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BOOK: Professional Ajax 2nd Edition ISBN: 978-0-470-10949-6
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Old March 11th, 2009, 10:33 AM
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Default C# and JSON

I decided to buy a copy of Professional Ajax because it focuses on a few technologies and techniques that I want to learn. I was also impressed with nzakas and jminatel's professionalism while facing unfounded criticism.

jminatel: I apologize for the statements in my post that required editing. I will make note of your rules and do my best to abide by them.

My question doesn't really pertain to the subject matter in the book, but rather recommendations made in it. I am learning C#, and in chapter 8 you recommend the JSON.NET library found at http://www.newtonsoft.com/products/json. Has that recommendation changed in the past three years? Are there better alternatives to JSON.NET?
Old March 11th, 2009, 01:10 PM
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Howdy, Throp.

We used the Json.NET library throughout the book, so if want to follow the code I recommend the version of Json.NET supplied in the code download. The DLL is in the bin folders wherever we used it.

If your inquiry is for your own projects, I’ll disclaim this post by saying I haven’t used many JSON libraries for .NET. We used one library (Nii.JSON.dll) for the first edition of Professional Ajax, and we switched to Json.NET for the second edition. The only other JSON serializer/deserializer I’ve used is what Microsoft added to the CLI for .NET 3.0. My personal recommendations are as follows:

.NET 1.1 – Nii.JSON found at http://www.json.org/cs.zip

.NET 2.0 – Eearly versions of Json.NET http://www.codeplex.com/json

.NET 3.5 (what I’ll focus on since it’s the latest version of .NET) – Either Json.NET or the classes in the System.Runtime.Serialization.Json namespace. I prefer Json.NET. It’s nice when Microsoft adds support for any technology to .NET, but their additions are typically and unfortunately basic. Anything more advanced requires you to either find a third party library or roll your own library. I find more value in Json.NET than I do in the System.Runtime.Serialization.Json namespace. It’s also worth mentioning that I use LINQ like it’s going out of style, and I find the LINQ to JSON features very handy.

Features aside, serializing objects and deserializing JSON text is much simpler with Json.NET.
// Json.NET Serializing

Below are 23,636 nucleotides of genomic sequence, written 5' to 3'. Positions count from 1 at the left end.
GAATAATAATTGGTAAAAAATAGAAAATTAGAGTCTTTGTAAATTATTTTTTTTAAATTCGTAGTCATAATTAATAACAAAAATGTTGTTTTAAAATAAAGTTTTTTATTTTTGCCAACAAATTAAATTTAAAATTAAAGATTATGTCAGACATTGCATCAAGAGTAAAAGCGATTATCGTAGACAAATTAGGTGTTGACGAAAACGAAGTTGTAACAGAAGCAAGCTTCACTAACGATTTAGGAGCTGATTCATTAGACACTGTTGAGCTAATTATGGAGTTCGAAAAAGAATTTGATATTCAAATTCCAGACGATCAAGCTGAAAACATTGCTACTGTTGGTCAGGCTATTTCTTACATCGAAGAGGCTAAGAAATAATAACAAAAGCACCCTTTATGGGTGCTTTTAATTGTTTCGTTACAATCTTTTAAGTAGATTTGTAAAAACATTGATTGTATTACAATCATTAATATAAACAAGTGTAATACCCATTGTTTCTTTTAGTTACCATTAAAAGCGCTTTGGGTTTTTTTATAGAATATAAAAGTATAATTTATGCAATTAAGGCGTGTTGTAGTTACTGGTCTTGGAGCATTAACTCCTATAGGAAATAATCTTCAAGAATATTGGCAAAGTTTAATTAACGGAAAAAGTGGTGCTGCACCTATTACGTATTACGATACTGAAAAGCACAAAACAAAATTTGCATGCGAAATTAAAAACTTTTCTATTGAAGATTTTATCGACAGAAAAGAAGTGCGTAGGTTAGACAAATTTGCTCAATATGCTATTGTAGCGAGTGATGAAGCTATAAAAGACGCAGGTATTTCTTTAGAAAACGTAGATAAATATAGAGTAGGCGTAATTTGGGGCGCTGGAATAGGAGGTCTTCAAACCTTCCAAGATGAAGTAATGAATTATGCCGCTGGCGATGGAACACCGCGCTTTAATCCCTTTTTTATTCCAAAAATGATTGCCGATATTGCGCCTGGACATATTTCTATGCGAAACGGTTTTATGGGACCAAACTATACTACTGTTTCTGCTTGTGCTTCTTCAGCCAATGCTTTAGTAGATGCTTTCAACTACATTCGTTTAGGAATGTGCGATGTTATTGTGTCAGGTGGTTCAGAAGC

string json = JavaScriptConvert.SerializeObject(myObj);

// Json.NET Deserializing
MyObj deserializedObj = JavaScriptConvert.DeserializeObject<MyObj>(json);

// System.Runtime.Serialization.Json.DataContractJsonSerializer Serializing
DataContractJsonSerializer serializer = new DataContractJsonSerializer(myObj.GetType());
using (MemoryStream ms = new MemoryStream())
    serializer.WriteObject(ms, myObj);
    string json = Encoding.Default.GetString(ms.ToArray());

// System.Runtime.Serialization.Json.DataContractJsonSerializer Deserializing
MyObj myObj = new MyObj();
using (MemoryStream ms = new MemoryStream(Encoding.Unicode.GetBytes(json)))
    DataContractJsonSerializer serializer = new DataContractJsonSerializer(myObj.GetType());
    myObj = serializer.ReadObject(ms) as MyObj;
So to answer your question, it’s ultimately up to you. It’s always good to know how to use the tools Microsoft provides you; use it if their implementation is sufficient for your needs. If it is, you can always write a helper class leveraging the power of generics to make serializing and deserializing less painful and more like Json.NET’s API.

I hope this helps you determine what route you want to take.

Last edited by jmcpeak; March 11th, 2009 at 01:13 PM.. Reason: Added link to Json.NET at CodePlex
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throp (March 12th, 2009)
Old March 12th, 2009, 10:51 AM
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Thanks for the reply, jmcpeak. I think I will stick with JSON.NET. It is nice to know that the .NET Framework has JSON functionality.

Last edited by throp; March 12th, 2009 at 10:53 AM..

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